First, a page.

For her 50th birthday, Laguna Beach resident touts breast cancer awareness by walking 50 miles in 50 states
Sharael Kolberg said she wanted to do something fun for her 50th birthday. At first, the plan was to visit all 50 states within the year.
Then, after beating breast cancer in December 2019, it became her goal to run 1 mile in every state to promote awareness and advocate for current patients and encourage women to do breast cancer screenings to catch the disease early. She started planning for her travel at the end of the year, only for her plans to be interrupted by the arrival of the COVID-19 pandemic.
By March, Kolberg decided to pivot — she would run virtually with one person from every state, every day for 50 days. She found her last runner on Sunday in Delaware, just two days before her run began on Aug. 11, the day of her 50th birthday.
“The people that I’m partnering with are running in their own town. They’re not traveling. I’m not traveling, but I still get to see a little bit of every state,” Kolberg said.
“The fun part is that when I was going to travel, I was going to go to all the tourist destinations in each state to see the attractions. But through this process, I’ve been able to meet people in little tiny towns that I never even heard of,” Kolberg said, “and ... really get to know the insider’s glance at different states.”
Kolberg said she was diagnosed in August 2018 with triple-negative breast cancer, a type of breast cancer that can limit treatment options due to its lack of commonly found receptors. She said she was overdue for her mammogram when she felt a lump. She completed treatment in December 2019 after two lumpectomies and months of standard chemotherapy and oral chemotherapy.
“There definitely were days when I did not want to get out of bed. The fatigue was the worst thing because you can’t move. I couldn’t even open my eyes,” Kolberg said. “Your body just shuts down. Even on my worst days, my family was so great.”
“They were like, ‘You know what? Just get out of bed. Let’s just go for a walk’ and it made such a difference to just get up, even when you don’t feel like it,” Kolberg said.
“I really just wanted to give people hope and inspiration that are going through treatment right now because not too long ago, I was in a position where I could barely get out of bed,” Kolberg said, "[I] just wanted to give people hope — that there is a light at the end of the tunnel.”
Kolberg’s run will end on Sept. 29, just ahead of Breast Cancer Awareness Month in October. Kolberg said she would be participating in the Susan G. Komen Orange County’s More Than Pink Walk with her team, 50 for the Cure.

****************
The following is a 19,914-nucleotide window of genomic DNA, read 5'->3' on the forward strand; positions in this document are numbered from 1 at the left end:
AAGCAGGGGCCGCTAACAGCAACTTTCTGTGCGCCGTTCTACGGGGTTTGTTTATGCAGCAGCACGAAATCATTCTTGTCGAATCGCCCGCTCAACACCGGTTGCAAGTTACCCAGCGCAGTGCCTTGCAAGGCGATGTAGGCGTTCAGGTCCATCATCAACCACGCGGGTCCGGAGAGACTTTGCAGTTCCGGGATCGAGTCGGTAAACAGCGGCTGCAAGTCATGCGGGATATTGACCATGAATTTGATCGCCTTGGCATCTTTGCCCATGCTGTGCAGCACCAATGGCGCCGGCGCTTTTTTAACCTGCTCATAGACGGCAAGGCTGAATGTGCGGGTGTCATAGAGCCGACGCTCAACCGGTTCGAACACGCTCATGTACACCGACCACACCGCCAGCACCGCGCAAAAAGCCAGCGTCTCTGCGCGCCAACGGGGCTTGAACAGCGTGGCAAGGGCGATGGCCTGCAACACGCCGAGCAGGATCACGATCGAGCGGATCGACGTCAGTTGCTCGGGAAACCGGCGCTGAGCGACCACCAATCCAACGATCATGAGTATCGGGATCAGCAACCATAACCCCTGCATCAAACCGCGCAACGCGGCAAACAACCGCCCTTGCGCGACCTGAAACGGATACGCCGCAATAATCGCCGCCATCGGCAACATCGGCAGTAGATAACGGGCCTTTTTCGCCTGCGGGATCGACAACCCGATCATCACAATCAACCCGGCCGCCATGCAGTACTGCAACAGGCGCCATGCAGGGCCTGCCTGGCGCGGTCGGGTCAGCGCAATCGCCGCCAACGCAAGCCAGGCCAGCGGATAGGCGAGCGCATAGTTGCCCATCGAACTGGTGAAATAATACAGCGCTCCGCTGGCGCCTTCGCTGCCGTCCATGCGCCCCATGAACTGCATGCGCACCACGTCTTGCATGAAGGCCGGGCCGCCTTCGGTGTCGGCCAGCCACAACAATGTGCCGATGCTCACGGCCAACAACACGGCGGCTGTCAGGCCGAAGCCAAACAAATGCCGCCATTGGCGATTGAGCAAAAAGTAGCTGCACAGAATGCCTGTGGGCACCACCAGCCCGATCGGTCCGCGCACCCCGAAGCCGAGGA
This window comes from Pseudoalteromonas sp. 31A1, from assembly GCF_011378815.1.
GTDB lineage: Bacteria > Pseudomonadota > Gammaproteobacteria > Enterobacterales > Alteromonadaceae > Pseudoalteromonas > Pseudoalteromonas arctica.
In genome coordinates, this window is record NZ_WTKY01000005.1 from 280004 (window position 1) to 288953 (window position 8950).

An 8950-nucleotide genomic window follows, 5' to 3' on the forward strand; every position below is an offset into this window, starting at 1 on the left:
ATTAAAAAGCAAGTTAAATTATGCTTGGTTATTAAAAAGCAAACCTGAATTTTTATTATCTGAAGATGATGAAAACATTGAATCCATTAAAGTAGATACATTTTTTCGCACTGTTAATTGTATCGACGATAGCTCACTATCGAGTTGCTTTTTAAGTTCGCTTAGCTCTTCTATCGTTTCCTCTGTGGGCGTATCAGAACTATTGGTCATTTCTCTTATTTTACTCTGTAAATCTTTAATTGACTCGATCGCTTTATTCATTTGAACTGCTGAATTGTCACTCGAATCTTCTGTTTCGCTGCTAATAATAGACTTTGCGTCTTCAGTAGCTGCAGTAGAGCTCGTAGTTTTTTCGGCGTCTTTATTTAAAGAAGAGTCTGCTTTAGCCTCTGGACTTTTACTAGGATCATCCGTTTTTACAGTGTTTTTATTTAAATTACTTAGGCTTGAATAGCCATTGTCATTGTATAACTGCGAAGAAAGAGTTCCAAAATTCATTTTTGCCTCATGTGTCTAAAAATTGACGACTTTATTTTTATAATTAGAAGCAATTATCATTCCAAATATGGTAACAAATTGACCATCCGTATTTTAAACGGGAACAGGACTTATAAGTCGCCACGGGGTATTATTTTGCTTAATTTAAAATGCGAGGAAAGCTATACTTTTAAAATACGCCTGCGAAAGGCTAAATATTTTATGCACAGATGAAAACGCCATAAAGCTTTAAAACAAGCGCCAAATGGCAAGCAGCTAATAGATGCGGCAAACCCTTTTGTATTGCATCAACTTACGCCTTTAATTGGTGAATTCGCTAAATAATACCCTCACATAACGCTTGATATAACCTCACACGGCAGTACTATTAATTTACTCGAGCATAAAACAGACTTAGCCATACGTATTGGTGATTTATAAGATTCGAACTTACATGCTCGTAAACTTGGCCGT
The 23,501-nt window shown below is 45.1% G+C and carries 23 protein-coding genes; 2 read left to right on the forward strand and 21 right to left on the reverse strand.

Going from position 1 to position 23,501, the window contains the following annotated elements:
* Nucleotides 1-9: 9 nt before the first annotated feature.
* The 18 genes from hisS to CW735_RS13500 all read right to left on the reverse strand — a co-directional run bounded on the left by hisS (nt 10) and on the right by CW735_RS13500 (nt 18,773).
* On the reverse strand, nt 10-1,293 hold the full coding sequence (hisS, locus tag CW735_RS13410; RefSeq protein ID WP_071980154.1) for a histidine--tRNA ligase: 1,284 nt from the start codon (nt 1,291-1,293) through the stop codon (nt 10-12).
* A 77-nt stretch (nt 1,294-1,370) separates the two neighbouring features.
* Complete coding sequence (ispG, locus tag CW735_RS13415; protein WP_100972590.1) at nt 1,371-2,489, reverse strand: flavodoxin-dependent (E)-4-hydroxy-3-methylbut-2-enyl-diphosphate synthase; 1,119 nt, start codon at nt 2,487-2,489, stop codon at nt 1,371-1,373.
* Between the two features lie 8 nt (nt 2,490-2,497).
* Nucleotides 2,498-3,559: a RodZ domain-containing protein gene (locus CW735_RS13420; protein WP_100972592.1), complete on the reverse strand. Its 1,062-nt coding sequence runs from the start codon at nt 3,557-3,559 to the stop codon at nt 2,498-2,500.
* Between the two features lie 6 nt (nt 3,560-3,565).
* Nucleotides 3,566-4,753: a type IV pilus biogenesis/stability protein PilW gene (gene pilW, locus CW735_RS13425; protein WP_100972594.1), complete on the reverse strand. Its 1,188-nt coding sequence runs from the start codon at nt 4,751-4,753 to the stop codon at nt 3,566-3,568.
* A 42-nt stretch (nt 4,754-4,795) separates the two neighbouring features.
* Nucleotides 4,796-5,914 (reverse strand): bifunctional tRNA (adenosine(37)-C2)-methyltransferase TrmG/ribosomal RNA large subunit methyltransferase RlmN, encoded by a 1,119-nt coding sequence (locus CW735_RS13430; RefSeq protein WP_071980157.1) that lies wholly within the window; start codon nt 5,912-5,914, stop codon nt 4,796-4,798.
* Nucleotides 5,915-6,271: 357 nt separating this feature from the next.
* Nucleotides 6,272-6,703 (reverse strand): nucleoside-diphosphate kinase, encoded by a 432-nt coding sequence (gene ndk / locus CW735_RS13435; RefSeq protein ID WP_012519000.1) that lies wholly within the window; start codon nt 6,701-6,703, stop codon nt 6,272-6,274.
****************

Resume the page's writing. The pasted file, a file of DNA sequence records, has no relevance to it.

“The tagline [of More Than Pink Walk] is ‘Walk where you are.’ [Kolberg]'s no longer the one traveling to all 50 states and we’re asking people to do the same thing,” said Megan Klink, chief executive of Susan G. Komen Orange County.
“You can walk in your neighborhood, go to a park, but this is really in honor and protection of all our immunocompromised brothers and sisters who are battling breast cancer,” Klink said.
Kolberg said she started searching for runners in March, first with her friends and family before she started reaching out through Facebook and LinkedIn. The organization also helped Kolberg find running partners in the states she needed.
“We saw this amazing woman come up with something really creative and dynamic for her 50th and she lives in Laguna Beach,” Klink said. “We really worked together to build awareness for breast cancer and give people a platform to take action against the fight in the disease.”
“I think that for us it’s just inspiring to see that she was successful in getting a representative from 50 states to then rally people to walk where they are to build awareness for breast cancer,” Klink said. “For us, this is really critically important. In Orange County, five women a day are diagnosed and one woman passes away from breast cancer and that hasn’t changed because of COVID-19.”
Joining her on her inaugural run was her daughter, Katelyn Kolberg, 17, who matched her mother with a hot-pink face mask.
The Kolbergs and a group of their friends began their run Tuesday at Main Beach and finished at Bluebird Beach, where balloons celebrating Sharael Kolberg’s birthday, donuts and coffee awaited.
“I think it was a really cool way for her to kind of come full circle,” Katelyn said. “Running was something that she was really passionate about before she went into treatment, so for her to raise awareness to her journey while also doing something that she loved was really special.”
The Kolbergs said that the two would be running together, a mile a day, while streaming on Zoom with their running partners.
“Not a lot of people are doing this or utilizing Zoom in this way to connect on a physical level — getting out there, doing exercise — instead of using it for just strictly educational purposes,” Katelyn said. “I think this was a really creative way for her to use this platform in a way that no one’s ever really used it.”
Michelle Dunn, a friend of Kolberg’s, said she wanted to participate in the run on Tuesday because she knew “this has been a hard road for her, fighting cancer.”
“She’s such a survivor just in the way that she’s handled it and I was excited for her to see how much she put into this in putting this on. My sister’s going to run with her. She’s in Colorado, so it’s exciting how she’s gotten so many people involved,” Dunn said. “I’m just impressed and wanted to support and be here for her 50th birthday.”
Kolberg was smiling at Bluebird Beach on Tuesday, adding, “I’m walking for those who don’t want to get out of bed right now, who can’t get out of bed and cheering them on.”
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